Reforms of the Capacity Market will limit the amount of new battery storage capacity that will be able to compete in the auction, a renewables body has warned.

The Government intends to lower the de-rating factor in Capacity Market auctions for 30 minute duration batteries. Storage projects over four hours duration will see no change from the decision.

The announcement came after National Grid confirmed that more than 2.1GW of battery storage capacity had pre-qualified to compete in the T1 auction, which will award contracts for next winter when it takes place in January.

The T4 auction, which will contract power from 2021 for 15 years, saw 227 battery storage projects pre-qualify, representing around 4.8GW of storage capacity.

The T4 auction will take place in February 2018. SmartestEnergy has pre-qualified in both auctions.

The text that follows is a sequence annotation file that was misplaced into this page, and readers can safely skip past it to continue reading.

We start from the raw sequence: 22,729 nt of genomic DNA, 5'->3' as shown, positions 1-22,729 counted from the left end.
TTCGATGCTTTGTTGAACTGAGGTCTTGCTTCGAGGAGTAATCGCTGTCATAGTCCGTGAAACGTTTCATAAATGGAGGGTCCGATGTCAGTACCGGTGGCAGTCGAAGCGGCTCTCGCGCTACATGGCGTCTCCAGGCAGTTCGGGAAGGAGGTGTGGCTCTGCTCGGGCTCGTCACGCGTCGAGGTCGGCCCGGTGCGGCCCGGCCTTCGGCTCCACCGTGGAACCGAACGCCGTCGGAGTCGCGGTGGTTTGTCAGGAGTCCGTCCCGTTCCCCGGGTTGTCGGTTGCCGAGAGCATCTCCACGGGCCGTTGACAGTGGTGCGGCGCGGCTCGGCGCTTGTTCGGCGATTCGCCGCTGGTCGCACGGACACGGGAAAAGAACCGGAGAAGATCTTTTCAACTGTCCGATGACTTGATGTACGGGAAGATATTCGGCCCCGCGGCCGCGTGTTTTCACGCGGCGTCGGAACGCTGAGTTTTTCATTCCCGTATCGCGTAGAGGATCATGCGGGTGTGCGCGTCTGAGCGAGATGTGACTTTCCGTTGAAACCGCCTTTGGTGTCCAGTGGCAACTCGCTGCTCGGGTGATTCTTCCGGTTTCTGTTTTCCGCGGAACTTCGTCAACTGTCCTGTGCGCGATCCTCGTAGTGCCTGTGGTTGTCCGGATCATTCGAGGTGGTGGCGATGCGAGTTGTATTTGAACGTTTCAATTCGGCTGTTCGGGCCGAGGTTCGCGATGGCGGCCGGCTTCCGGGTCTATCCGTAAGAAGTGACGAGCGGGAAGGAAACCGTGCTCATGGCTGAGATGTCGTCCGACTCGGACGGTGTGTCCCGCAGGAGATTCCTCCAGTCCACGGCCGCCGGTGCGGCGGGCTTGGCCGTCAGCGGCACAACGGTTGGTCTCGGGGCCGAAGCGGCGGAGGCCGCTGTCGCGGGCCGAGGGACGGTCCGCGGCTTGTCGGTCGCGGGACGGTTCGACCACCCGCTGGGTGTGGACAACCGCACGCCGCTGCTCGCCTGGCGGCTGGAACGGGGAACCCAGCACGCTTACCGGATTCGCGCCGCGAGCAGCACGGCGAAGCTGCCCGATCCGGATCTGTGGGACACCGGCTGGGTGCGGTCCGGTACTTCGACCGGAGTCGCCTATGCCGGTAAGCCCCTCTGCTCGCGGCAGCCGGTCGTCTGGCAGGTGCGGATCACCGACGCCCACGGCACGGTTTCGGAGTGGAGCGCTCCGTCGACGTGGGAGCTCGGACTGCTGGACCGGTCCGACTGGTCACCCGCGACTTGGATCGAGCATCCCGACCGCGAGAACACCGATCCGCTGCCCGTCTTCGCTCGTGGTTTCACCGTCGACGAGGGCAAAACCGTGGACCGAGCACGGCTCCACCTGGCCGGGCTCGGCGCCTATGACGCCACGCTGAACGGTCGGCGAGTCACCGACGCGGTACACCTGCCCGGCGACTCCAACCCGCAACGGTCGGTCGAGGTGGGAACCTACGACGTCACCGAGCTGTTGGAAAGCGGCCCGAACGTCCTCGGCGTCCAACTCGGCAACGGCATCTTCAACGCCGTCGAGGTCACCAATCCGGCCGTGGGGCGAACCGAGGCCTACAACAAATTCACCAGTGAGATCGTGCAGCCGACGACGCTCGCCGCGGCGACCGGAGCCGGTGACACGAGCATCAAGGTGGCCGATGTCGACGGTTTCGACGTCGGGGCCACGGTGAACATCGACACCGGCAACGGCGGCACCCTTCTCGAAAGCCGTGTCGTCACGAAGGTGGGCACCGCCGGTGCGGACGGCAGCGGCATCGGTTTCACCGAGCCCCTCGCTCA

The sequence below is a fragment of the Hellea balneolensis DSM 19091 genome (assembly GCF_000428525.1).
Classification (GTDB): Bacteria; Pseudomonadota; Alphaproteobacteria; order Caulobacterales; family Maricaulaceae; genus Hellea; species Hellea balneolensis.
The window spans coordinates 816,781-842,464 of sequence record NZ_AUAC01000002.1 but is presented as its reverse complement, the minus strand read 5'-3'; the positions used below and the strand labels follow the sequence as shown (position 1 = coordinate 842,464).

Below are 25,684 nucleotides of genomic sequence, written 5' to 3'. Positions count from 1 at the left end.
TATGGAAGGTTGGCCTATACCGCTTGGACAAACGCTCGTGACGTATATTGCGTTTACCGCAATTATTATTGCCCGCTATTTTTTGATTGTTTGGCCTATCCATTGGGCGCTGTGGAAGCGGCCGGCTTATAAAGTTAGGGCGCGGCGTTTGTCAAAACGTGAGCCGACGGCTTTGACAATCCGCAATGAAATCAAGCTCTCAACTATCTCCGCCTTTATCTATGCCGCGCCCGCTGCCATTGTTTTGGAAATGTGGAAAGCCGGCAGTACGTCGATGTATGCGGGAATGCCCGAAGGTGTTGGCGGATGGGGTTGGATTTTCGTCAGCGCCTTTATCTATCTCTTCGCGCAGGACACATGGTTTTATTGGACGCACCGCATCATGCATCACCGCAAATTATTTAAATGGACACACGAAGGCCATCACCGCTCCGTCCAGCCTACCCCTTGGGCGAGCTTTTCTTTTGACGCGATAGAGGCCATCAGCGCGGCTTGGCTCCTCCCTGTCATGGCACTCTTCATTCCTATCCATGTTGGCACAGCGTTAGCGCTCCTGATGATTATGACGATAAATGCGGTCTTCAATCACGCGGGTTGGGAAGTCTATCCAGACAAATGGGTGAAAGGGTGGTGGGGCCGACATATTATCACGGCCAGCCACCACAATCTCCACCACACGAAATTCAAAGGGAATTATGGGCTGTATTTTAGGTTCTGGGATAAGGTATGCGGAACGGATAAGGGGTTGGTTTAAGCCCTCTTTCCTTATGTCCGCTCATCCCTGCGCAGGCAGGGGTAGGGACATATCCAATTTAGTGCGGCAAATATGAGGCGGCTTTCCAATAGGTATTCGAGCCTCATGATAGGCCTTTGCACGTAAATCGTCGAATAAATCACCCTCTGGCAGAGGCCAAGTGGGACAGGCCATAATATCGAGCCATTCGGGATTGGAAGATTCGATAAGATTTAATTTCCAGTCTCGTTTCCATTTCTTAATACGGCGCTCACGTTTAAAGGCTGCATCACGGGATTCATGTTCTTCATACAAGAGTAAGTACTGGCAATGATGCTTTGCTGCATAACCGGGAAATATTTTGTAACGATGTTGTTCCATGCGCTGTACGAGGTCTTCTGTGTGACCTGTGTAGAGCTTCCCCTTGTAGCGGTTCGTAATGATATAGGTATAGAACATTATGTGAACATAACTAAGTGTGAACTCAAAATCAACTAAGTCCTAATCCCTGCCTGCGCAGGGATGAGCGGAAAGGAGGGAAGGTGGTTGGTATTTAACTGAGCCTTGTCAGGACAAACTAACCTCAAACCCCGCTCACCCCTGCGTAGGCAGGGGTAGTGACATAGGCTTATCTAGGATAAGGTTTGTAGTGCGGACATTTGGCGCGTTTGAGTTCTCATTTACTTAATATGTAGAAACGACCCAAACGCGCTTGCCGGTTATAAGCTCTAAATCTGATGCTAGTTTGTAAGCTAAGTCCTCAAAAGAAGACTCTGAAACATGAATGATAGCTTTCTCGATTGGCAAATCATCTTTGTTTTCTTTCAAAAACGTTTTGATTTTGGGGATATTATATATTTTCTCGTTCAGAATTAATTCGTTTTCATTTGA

Frank Gordon, Policy Manager at the Renewable Energy Association, said the changes, which will make short duration assets less valuable in the capacity market were “slightly less drastic” than those first proposed but could make it harder for a number of battery storage projects to compete”

Undermining growth

Gordon said the move was one of many recent changes that are undermining the growth of the sector.

“Recent revisions to “embedded generation” payments slashed the support that small-scale, distributed generation receives and there could be more pain for the sector in future grid payments reform.

“Considering the Government research and development funding going towards batteries at the moment and the drive to encourage future battery manufacturing it seems strange to undermine the development of a battery storage market.

“The timing of these changes is our main criticism however. As they are being applied in the midst of an on-going auction process it is akin to changing the rules of a football match at half-time.”

> Read the REA's announcement